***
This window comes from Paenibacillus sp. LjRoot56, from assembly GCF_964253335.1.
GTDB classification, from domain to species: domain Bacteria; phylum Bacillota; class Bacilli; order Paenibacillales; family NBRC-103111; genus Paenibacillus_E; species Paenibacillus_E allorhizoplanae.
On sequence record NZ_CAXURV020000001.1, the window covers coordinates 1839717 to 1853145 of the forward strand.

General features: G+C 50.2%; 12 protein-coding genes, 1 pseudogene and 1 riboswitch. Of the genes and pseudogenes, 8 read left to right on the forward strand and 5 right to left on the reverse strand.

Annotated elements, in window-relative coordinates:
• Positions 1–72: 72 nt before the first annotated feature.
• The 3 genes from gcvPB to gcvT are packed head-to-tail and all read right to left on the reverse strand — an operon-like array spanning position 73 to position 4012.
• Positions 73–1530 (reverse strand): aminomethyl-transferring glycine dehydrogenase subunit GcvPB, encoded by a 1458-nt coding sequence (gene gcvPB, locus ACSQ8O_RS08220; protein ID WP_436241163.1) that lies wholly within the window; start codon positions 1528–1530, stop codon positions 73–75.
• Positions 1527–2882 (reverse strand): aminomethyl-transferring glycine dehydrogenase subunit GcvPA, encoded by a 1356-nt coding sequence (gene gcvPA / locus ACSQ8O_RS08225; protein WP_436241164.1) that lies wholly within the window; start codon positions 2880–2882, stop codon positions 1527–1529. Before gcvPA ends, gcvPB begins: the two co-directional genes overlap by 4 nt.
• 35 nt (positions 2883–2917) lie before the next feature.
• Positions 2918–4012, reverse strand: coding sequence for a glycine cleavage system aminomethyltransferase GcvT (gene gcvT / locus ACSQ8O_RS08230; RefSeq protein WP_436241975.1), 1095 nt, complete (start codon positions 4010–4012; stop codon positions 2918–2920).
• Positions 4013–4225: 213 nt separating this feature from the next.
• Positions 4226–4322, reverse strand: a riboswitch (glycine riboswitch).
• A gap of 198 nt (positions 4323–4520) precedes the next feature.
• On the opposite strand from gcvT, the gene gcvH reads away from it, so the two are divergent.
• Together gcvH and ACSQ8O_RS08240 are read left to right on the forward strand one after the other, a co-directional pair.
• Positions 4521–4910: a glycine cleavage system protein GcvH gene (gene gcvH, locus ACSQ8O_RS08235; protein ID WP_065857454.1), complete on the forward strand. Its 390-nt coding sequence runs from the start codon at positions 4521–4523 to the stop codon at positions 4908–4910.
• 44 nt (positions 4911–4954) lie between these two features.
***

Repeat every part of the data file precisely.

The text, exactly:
This window comes from Paenibacillus sp. LjRoot56, from assembly GCF_964253335.1.
GTDB classification, from domain to species: domain Bacteria; phylum Bacillota; class Bacilli; order Paenibacillales; family NBRC-103111; genus Paenibacillus_E; species Paenibacillus_E allorhizoplanae.
On sequence record NZ_CAXURV020000001.1, the window covers coordinates 1839717 to 1853145 of the forward strand.

General features: G+C 50.2%; 12 protein-coding genes, 1 pseudogene and 1 riboswitch. Of the genes and pseudogenes, 8 read left to right on the forward strand and 5 right to left on the reverse strand.

Annotated elements, in window-relative coordinates:
• Positions 1–72: 72 nt before the first annotated feature.
• The 3 genes from gcvPB to gcvT are packed head-to-tail and all read right to left on the reverse strand — an operon-like array spanning position 73 to position 4012.
• Positions 73–1530 (reverse strand): aminomethyl-transferring glycine dehydrogenase subunit GcvPB, encoded by a 1458-nt coding sequence (gene gcvPB, locus ACSQ8O_RS08220; protein ID WP_436241163.1) that lies wholly within the window; start codon positions 1528–1530, stop codon positions 73–75.
• Positions 1527–2882 (reverse strand): aminomethyl-transferring glycine dehydrogenase subunit GcvPA, encoded by a 1356-nt coding sequence (gene gcvPA / locus ACSQ8O_RS08225; protein WP_436241164.1) that lies wholly within the window; start codon positions 2880–2882, stop codon positions 1527–1529. Before gcvPA ends, gcvPB begins: the two co-directional genes overlap by 4 nt.
• 35 nt (positions 2883–2917) lie before the next feature.
• Positions 2918–4012, reverse strand: coding sequence for a glycine cleavage system aminomethyltransferase GcvT (gene gcvT / locus ACSQ8O_RS08230; RefSeq protein WP_436241975.1), 1095 nt, complete (start codon positions 4010–4012; stop codon positions 2918–2920).
• Positions 4013–4225: 213 nt separating this feature from the next.
• Positions 4226–4322, reverse strand: a riboswitch (glycine riboswitch).
• A gap of 198 nt (positions 4323–4520) precedes the next feature.
• On the opposite strand from gcvT, the gene gcvH reads away from it, so the two are divergent.
• Together gcvH and ACSQ8O_RS08240 are read left to right on the forward strand one after the other, a co-directional pair.
• Positions 4521–4910: a glycine cleavage system protein GcvH gene (gene gcvH, locus ACSQ8O_RS08235; protein ID WP_065857454.1), complete on the forward strand. Its 390-nt coding sequence runs from the start codon at positions 4521–4523 to the stop codon at positions 4908–4910.
• 44 nt (positions 4911–4954) lie between these two features.